86 prisoners in Guantanamo Bay have already been cleared for release. The government admits that these people have done nothing wrong. However, such individuals have nevertheless been subjected to torture and humiliation in prison and have been prevented from reuniting with their families.
A few months ago, the Washington Post described the situation as "Kafkaesque":
For the 86 prisoners, it’s a plight almost Kafkaesque in its cruel absurdity: though the United States believes they should be released from their concrete cells at Guantanamo Bay, they have stayed in prison, often for years, not because of any crime they committed or immediate threat they pose, but because of diplomatic and political hurdles out of their control.
For the Obama administration, it’s a maze with no obvious exits: it doesn’t want to keep these prisoners locked up in Gitmo, which is politically and diplomatically costly, not to mention antithetical to Obama’s stated desire to close the prison, but Congress has forbidden the prisoners from being transferred to U.S. soil. Though the administration had searched for foreign countries to which the detainees could be released, it appears to have since given up, having closed the office responsible for finding those countries.A number of these innocent detainees have been participating in the ongoing hunger strike in protest of their mistreatment. At the latest count, there were 69 total hunger strikers, 45 of them being force-fed (which the UN considers torture). At its height, there were 106 detainees participating in the hunger strike. I'm not sure how many of the 69 are cleared for release, but considering the indignation that such individuals cleared for release must feel, I would assume they make up a considerable share of the hunger strikers.
To repeat, this amendment sought to release people who have not committed any crimes yet are being held against their will, apart from their families and under dehumanizing conditions (such as having to face genital searches in order to talk to their attorneys).
Nadler's amendment, to my disappointment but not surprise, failed 176 to 242.
170 Democrats and 6 Republicans voted in favor of Nadler’s amendment. 220 Republicans and 22 Democrats voted against it.
The 6 Republican supporters were Justin Amash (MI-03), John Duncan (TN-02), Richard Hanna (NY-24), Walter Jones (NC-03), Tom Massie (KY-04), and Mark Sanford (SC-01).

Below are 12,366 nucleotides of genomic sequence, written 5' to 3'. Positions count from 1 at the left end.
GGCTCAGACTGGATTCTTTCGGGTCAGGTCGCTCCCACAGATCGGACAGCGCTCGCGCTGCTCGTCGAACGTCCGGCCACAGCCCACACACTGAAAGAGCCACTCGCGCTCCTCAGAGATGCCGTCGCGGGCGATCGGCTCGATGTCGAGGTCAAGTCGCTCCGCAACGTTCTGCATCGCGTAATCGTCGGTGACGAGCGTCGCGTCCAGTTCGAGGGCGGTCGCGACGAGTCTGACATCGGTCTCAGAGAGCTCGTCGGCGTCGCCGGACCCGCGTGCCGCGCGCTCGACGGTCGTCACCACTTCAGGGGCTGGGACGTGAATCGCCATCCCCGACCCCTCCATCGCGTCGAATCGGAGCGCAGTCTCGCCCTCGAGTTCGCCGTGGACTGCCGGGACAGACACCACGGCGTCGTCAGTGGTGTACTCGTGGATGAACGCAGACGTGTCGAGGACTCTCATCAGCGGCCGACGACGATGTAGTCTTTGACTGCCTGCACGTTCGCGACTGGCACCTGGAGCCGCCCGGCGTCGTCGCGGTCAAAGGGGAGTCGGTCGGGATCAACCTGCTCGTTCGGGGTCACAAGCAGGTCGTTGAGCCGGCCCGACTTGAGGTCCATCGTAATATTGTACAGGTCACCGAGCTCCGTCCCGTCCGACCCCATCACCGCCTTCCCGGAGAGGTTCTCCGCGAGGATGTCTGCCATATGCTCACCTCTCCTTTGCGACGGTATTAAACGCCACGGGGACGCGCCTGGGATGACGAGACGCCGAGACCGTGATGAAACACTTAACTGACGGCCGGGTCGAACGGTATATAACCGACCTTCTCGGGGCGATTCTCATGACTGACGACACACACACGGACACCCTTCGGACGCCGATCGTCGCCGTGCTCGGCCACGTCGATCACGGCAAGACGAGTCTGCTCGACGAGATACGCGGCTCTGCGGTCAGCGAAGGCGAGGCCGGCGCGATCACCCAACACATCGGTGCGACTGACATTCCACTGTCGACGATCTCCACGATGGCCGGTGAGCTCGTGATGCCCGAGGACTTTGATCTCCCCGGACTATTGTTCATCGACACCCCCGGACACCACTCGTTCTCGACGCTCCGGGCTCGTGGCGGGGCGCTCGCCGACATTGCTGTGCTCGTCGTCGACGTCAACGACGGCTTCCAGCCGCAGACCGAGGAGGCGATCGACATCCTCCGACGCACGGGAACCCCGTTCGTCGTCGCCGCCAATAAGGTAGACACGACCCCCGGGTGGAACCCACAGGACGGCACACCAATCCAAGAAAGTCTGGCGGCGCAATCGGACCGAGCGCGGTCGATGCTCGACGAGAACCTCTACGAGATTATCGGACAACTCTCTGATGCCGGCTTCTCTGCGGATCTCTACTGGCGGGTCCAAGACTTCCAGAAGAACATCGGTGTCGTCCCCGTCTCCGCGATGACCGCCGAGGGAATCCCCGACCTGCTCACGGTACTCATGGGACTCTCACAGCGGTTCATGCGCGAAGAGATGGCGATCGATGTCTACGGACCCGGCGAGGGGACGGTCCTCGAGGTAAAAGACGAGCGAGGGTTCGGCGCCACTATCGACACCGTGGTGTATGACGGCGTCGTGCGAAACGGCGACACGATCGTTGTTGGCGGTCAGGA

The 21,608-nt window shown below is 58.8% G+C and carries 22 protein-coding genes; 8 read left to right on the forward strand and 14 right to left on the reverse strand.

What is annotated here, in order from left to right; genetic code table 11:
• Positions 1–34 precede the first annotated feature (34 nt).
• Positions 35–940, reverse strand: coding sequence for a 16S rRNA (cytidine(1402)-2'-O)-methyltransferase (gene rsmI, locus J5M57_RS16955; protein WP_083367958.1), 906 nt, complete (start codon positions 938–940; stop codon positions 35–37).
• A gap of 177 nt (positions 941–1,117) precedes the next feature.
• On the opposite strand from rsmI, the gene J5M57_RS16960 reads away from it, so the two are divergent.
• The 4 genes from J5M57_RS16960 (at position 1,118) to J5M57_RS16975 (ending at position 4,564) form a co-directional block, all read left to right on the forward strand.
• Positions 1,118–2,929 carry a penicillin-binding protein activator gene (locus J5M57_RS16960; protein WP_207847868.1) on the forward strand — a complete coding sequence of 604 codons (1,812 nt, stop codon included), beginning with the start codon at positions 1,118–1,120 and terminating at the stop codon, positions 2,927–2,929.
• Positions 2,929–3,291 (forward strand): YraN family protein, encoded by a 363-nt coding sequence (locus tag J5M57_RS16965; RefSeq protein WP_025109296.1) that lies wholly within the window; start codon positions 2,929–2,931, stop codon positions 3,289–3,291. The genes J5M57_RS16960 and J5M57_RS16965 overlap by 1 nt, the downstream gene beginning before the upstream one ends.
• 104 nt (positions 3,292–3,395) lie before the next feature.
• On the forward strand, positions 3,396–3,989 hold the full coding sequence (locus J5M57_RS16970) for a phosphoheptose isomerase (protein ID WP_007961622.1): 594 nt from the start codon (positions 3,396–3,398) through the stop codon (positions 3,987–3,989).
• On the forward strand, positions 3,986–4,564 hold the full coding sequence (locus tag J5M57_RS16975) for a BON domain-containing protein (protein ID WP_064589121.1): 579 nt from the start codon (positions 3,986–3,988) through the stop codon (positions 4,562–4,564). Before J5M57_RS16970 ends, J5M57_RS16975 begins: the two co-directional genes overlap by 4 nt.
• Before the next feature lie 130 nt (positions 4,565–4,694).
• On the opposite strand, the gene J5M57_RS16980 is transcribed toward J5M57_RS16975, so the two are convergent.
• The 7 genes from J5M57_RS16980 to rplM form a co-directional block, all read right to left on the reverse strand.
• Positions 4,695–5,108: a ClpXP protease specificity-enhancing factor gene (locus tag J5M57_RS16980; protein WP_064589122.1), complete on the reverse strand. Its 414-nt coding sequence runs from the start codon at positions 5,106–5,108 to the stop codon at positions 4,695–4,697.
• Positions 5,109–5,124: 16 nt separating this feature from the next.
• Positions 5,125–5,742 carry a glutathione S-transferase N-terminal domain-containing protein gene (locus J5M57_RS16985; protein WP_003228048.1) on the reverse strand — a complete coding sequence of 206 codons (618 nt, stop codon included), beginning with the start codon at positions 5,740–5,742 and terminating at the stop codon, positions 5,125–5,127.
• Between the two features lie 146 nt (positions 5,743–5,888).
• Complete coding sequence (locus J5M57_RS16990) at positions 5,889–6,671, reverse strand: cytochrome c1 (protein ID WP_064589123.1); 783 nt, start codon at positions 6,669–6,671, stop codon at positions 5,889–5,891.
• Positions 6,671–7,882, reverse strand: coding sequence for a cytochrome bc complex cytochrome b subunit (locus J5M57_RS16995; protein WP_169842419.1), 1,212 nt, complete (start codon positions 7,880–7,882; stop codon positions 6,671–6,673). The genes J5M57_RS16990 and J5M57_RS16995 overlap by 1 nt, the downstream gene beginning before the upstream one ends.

Which 22 Democrats want to keep innocent individuals imprisoned?
Ron Barber (AZ-02)
John Barrow (GA-12)
Ami Bera (CA-07)
Andre Carson (IN-07)
Joe Courtney (CT-02)
Henry Cuellar (TX-28)
Bill Foster (IL-11)
Pete Gallego (TX-23)
Ann Kirkpatrick (AZ-01)
Dan Lipinski (IL-03)
Sean Maloney (NY-18)
Jim Matheson (UT-04)
Mike McIntyre (NC-07)
Patrick Murphy (FL-18)
Bill Owens (NY-21)
Nick Rahall (WV-03)
Dutch Ruppersberger (MD-02)
Tim Ryan (OH-13)
Bradley Schneider (IL-10)
Allyson Schwartz (PA-13)
Brad Sherman (CA-30)
Krysten Sinema (AZ-09)
Allyson Schwartz's name particularly caught my attention because she is running for governor in my home state of PA. I won't be in PA for the 2014 election and will be a registered MA voter by then.
However, I don't think I could vote for her in a primary and would have to hold my nose to vote for her in a general election. Voting to keep innocent individuals in prison should be an electoral deal-breaker. At least, on the positive side, she'll be gone from Congress, and PA-13 can get a better Democrat, hopefully State Senator Daylin Leach.
The moral abomination of Guantanamo Bay has become a tool for propaganda by extremist groups. Back in April, Thérèse Postel of the Century Foundation wrote in The Atlantic about the use of Gitmo in Inspire, the English language recruitment magazine of Al-Qaeda in the Arabian Peninsula (AQAP). The White House has liked to throw the charge of "aiding the enemy" at whistleblowers like Bradley Manning and Edward Snowden; however, the continued existence of the Guantanamo Bay Prison is actually aiding enemy recruitment.